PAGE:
Heidi Kenney’s downloadable Dirty Dozen Cheat Sheet gives a quick at-a-glance look at whether or not to buy organic. There are some fruits and vegetables that have higher treatments with pesticides and this cheat shet will help you decide what is worth/not worth spending the extra $ on.
We have been trying to buy as many organic fruits and vegetables as we can, but the area we live in sometimes makes it a bit of a challenge. Our local grocery store has just started to carry a few organic items like strawberries and potatoes, so I almost always drive the 15-20 miles outside our town to get groceries elsewhere. Please keep in mind I do try and limit this trip to every other week, run other errands that are in the same area etc. It is not as if I say “oh we need organic strawberries, let me drive 15 miles for them”
That being said I wanted a handy way to remember the “dirty dozen” (or foods with the highest pesticide residue which was measured after washing and or peeling) and the “clean fifteen” (or foods with the lowest or no pesticide residue) Because sometimes I can’t find something organically and need to decide if I am still going to buy an onion or not You can find lots of info on the tests etc by googling “dirty dozen organic”.
I know this won’t pertain to everyone, but personally it is something I really care about when I am going to buy produce. So I made this handy little card to keep in my wallet. It is about the size of a business card. I just printed it out, cut the card out of the gray area, folded it in half, and had it laminated. I also realize that organic foods can be more expensive, but some times they are not, or its a small amount like .25 You can look for sales, etc. Plus with this list you can maybe just focus on the produce with higher pesticide residue All in all I just hope this little card can be handy for some of my readers too. And just another thought too is to try and find/support a local organic CSA.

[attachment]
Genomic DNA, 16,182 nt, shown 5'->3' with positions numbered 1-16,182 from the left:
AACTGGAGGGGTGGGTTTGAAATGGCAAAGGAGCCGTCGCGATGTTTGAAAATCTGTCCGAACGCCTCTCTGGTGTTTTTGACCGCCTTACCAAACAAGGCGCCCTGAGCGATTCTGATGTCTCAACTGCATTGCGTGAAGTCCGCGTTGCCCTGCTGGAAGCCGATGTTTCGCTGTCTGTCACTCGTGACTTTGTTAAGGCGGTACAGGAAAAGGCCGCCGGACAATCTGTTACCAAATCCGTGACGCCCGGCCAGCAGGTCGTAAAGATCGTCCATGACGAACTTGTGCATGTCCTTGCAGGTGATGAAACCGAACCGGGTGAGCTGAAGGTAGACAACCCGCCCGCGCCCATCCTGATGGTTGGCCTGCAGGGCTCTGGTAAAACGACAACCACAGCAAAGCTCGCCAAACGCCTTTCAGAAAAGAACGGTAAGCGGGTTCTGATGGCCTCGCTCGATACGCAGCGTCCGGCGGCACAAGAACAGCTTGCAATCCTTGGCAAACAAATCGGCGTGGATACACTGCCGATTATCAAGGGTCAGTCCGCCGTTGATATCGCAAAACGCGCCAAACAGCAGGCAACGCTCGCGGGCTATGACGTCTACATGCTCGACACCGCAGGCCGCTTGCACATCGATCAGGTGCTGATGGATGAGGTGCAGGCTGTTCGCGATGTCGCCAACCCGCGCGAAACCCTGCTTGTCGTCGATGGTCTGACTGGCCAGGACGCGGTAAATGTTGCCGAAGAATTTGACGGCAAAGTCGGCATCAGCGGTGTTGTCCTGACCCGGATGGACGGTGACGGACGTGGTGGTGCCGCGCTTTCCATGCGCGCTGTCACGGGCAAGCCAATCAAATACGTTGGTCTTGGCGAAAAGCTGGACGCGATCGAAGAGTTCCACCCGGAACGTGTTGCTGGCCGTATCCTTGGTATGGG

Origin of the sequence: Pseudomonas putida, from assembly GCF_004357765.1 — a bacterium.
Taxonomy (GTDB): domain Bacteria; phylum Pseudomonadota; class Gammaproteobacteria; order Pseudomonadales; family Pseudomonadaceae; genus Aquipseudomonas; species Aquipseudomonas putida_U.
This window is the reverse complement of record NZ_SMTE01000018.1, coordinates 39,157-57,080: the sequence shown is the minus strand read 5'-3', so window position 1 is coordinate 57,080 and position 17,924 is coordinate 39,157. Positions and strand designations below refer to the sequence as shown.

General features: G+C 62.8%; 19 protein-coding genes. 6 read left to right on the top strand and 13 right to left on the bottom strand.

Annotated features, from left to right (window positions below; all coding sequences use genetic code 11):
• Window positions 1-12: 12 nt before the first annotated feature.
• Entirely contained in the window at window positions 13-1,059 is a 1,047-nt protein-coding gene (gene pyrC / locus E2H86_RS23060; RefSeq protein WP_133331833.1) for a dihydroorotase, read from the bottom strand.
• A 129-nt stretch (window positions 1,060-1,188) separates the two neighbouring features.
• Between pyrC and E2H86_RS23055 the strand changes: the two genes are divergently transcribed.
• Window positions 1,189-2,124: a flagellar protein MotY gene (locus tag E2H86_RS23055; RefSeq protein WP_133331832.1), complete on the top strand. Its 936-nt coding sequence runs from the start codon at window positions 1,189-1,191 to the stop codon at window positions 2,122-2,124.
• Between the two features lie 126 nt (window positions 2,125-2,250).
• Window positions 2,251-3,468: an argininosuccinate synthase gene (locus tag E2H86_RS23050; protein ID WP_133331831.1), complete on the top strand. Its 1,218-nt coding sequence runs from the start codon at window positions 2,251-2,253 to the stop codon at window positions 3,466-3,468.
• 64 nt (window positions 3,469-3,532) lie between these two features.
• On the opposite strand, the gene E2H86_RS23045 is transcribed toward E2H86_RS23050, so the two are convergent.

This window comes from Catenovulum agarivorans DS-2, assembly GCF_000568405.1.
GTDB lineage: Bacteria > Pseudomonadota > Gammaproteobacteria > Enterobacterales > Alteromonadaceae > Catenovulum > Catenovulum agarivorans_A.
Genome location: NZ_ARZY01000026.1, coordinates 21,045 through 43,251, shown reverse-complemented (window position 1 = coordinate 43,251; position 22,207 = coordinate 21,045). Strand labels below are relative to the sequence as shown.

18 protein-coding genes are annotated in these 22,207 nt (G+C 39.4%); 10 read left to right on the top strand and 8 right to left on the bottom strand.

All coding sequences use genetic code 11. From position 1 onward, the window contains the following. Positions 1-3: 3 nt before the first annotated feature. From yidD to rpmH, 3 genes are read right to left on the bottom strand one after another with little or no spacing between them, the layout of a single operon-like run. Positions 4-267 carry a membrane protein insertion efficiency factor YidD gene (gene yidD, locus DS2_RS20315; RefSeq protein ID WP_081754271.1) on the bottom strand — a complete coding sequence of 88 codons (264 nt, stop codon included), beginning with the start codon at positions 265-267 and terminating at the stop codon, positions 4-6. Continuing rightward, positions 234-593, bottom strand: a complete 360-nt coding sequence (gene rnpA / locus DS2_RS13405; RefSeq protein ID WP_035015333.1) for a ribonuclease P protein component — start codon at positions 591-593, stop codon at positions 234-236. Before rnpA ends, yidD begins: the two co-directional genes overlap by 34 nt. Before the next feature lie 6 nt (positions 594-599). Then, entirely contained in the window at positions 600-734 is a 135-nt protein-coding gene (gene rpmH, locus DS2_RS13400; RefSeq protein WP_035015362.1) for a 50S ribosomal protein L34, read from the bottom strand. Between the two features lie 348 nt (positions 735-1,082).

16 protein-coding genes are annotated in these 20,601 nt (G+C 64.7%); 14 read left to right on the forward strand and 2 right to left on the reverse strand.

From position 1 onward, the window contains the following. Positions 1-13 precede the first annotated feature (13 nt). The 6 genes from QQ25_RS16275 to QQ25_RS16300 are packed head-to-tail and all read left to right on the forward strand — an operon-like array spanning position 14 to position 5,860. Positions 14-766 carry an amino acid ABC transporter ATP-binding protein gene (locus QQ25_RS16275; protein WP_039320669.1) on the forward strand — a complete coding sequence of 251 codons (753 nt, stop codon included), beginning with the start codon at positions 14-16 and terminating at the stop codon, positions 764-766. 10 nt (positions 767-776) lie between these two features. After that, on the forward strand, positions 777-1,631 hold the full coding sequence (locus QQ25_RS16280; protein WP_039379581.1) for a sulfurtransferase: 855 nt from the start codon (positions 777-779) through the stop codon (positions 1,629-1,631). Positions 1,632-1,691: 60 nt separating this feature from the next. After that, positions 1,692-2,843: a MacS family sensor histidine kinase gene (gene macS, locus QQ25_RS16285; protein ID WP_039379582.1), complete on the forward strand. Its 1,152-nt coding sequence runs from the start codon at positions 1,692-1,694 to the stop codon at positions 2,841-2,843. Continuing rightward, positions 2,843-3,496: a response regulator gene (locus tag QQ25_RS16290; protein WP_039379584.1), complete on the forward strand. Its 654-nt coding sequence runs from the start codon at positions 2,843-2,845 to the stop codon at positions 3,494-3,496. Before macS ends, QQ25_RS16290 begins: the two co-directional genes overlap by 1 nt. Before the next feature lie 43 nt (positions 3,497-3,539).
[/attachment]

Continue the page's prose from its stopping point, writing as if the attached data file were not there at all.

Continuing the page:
You can download the printable file here. Please remember this is for personal use only
Edited to add: Hey guys I have some great links from Amy
Heidi, that’s a super cute interpretation of our guide. I’m from Environmental Working Group — the organization that makes the original Dirty Dozen and Clean 15 lists — and just wanted to give the link to the original version (www.foodnews.org) where you can see the full list (we rank 47 different types of produce) and get answered any questions you might have. And we do have an iphone app, which you can download there. Cheers, Amy